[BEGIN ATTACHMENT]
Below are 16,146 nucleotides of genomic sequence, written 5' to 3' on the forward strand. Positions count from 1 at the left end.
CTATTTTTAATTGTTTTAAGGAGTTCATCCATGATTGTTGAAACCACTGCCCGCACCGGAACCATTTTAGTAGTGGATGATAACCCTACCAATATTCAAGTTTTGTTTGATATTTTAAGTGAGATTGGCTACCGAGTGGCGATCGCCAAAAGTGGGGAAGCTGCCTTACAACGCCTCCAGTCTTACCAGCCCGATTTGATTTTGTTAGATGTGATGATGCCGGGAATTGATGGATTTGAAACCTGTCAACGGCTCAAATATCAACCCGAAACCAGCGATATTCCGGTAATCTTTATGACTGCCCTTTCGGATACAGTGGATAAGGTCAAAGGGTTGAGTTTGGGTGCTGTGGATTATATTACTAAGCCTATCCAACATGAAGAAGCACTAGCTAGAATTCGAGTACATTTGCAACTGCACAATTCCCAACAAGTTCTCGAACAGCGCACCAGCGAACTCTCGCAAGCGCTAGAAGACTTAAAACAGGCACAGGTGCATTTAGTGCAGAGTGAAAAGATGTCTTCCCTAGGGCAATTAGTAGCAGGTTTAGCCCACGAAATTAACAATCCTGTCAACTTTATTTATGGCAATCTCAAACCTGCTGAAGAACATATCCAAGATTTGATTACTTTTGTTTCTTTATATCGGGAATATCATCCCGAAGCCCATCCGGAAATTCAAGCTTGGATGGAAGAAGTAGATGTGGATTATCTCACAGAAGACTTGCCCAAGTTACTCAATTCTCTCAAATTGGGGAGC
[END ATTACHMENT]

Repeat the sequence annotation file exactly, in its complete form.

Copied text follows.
Below are 16,146 nucleotides of genomic sequence, written 5' to 3' on the forward strand. Positions count from 1 at the left end.
CTATTTTTAATTGTTTTAAGGAGTTCATCCATGATTGTTGAAACCACTGCCCGCACCGGAACCATTTTAGTAGTGGATGATAACCCTACCAATATTCAAGTTTTGTTTGATATTTTAAGTGAGATTGGCTACCGAGTGGCGATCGCCAAAAGTGGGGAAGCTGCCTTACAACGCCTCCAGTCTTACCAGCCCGATTTGATTTTGTTAGATGTGATGATGCCGGGAATTGATGGATTTGAAACCTGTCAACGGCTCAAATATCAACCCGAAACCAGCGATATTCCGGTAATCTTTATGACTGCCCTTTCGGATACAGTGGATAAGGTCAAAGGGTTGAGTTTGGGTGCTGTGGATTATATTACTAAGCCTATCCAACATGAAGAAGCACTAGCTAGAATTCGAGTACATTTGCAACTGCACAATTCCCAACAAGTTCTCGAACAGCGCACCAGCGAACTCTCGCAAGCGCTAGAAGACTTAAAACAGGCACAGGTGCATTTAGTGCAGAGTGAAAAGATGTCTTCCCTAGGGCAATTAGTAGCAGGTTTAGCCCACGAAATTAACAATCCTGTCAACTTTATTTATGGCAATCTCAAACCTGCTGAAGAACATATCCAAGATTTGATTACTTTTGTTTCTTTATATCGGGAATATCATCCCGAAGCCCATCCGGAAATTCAAGCTTGGATGGAAGAAGTAGATGTGGATTATCTCACAGAAGACTTGCCCAAGTTACTCAATTCTCTCAAATTGGGGAGC